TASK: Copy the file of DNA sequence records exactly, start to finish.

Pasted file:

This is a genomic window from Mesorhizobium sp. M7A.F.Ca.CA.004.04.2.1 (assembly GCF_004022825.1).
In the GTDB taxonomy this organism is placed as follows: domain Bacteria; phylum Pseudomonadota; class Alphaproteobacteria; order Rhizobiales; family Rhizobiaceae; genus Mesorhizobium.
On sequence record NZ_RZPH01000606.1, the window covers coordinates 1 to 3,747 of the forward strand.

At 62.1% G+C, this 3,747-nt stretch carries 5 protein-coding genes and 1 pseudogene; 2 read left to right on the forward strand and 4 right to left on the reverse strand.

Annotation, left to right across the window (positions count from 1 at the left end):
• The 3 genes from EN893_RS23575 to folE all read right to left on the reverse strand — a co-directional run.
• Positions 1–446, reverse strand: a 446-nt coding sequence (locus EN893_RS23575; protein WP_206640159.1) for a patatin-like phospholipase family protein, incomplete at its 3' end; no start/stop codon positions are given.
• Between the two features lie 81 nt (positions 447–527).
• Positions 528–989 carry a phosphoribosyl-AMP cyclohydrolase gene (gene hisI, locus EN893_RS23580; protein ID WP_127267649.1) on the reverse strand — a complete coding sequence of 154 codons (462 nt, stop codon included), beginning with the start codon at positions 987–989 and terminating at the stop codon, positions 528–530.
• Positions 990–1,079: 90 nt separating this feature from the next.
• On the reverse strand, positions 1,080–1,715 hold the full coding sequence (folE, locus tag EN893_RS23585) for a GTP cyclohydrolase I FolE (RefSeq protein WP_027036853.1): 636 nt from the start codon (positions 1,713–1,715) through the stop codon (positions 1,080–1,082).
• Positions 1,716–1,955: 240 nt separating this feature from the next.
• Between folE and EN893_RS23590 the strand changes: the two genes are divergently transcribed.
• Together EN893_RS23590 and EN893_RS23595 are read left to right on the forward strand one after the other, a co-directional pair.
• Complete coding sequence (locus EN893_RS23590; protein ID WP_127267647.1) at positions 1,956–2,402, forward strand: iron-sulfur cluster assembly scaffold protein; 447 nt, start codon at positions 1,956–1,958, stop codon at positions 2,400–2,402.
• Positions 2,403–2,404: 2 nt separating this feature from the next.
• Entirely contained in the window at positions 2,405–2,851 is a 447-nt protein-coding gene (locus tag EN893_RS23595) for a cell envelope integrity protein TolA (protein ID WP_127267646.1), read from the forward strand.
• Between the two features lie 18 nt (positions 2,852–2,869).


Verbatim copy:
This is a genomic window from Mesorhizobium sp. M7A.F.Ca.CA.004.04.2.1 (assembly GCF_004022825.1).
In the GTDB taxonomy this organism is placed as follows: domain Bacteria; phylum Pseudomonadota; class Alphaproteobacteria; order Rhizobiales; family Rhizobiaceae; genus Mesorhizobium.
On sequence record NZ_RZPH01000606.1, the window covers coordinates 1 to 3,747 of the forward strand.

At 62.1% G+C, this 3,747-nt stretch carries 5 protein-coding genes and 1 pseudogene; 2 read left to right on the forward strand and 4 right to left on the reverse strand.

Annotation, left to right across the window (positions count from 1 at the left end):
• The 3 genes from EN893_RS23575 to folE all read right to left on the reverse strand — a co-directional run.
• Positions 1–446, reverse strand: a 446-nt coding sequence (locus EN893_RS23575; protein WP_206640159.1) for a patatin-like phospholipase family protein, incomplete at its 3' end; no start/stop codon positions are given.
• Between the two features lie 81 nt (positions 447–527).
• Positions 528–989 carry a phosphoribosyl-AMP cyclohydrolase gene (gene hisI, locus EN893_RS23580; protein ID WP_127267649.1) on the reverse strand — a complete coding sequence of 154 codons (462 nt, stop codon included), beginning with the start codon at positions 987–989 and terminating at the stop codon, positions 528–530.
• Positions 990–1,079: 90 nt separating this feature from the next.
• On the reverse strand, positions 1,080–1,715 hold the full coding sequence (folE, locus tag EN893_RS23585) for a GTP cyclohydrolase I FolE (RefSeq protein WP_027036853.1): 636 nt from the start codon (positions 1,713–1,715) through the stop codon (positions 1,080–1,082).
• Positions 1,716–1,955: 240 nt separating this feature from the next.
• Between folE and EN893_RS23590 the strand changes: the two genes are divergently transcribed.
• Together EN893_RS23590 and EN893_RS23595 are read left to right on the forward strand one after the other, a co-directional pair.
• Complete coding sequence (locus EN893_RS23590; protein ID WP_127267647.1) at positions 1,956–2,402, forward strand: iron-sulfur cluster assembly scaffold protein; 447 nt, start codon at positions 1,956–1,958, stop codon at positions 2,400–2,402.
• Positions 2,403–2,404: 2 nt separating this feature from the next.
• Entirely contained in the window at positions 2,405–2,851 is a 447-nt protein-coding gene (locus tag EN893_RS23595) for a cell envelope integrity protein TolA (protein ID WP_127267646.1), read from the forward strand.
• Between the two features lie 18 nt (positions 2,852–2,869).